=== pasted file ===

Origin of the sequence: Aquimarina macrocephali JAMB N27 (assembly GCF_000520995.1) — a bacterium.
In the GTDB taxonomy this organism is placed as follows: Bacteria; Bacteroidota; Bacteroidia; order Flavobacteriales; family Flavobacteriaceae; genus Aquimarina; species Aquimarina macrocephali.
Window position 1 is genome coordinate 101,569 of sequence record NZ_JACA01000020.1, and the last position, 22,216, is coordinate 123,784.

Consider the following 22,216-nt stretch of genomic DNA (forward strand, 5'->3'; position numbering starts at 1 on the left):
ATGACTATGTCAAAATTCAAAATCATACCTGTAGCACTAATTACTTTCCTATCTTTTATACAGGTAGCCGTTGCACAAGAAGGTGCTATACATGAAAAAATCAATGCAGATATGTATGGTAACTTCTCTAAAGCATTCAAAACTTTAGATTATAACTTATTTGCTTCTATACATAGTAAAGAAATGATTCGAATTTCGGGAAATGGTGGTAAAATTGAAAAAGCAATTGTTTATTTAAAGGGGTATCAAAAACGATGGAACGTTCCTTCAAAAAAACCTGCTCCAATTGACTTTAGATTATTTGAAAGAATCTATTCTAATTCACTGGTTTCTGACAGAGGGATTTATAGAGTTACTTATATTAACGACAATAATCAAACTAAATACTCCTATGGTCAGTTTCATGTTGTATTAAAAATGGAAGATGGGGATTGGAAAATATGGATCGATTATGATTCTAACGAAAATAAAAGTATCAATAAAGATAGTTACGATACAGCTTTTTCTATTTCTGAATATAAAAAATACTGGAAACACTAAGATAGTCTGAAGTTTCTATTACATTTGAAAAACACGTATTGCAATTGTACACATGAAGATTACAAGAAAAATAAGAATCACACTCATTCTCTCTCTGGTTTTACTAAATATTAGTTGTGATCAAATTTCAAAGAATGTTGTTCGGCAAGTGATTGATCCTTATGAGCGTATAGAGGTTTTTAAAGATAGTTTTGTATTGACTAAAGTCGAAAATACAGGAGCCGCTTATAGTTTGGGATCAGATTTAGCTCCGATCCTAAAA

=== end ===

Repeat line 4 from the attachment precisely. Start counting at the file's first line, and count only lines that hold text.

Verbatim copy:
Consider the following 22,216-nt stretch of genomic DNA (forward strand, 5'->3'; position numbering starts at 1 on the left):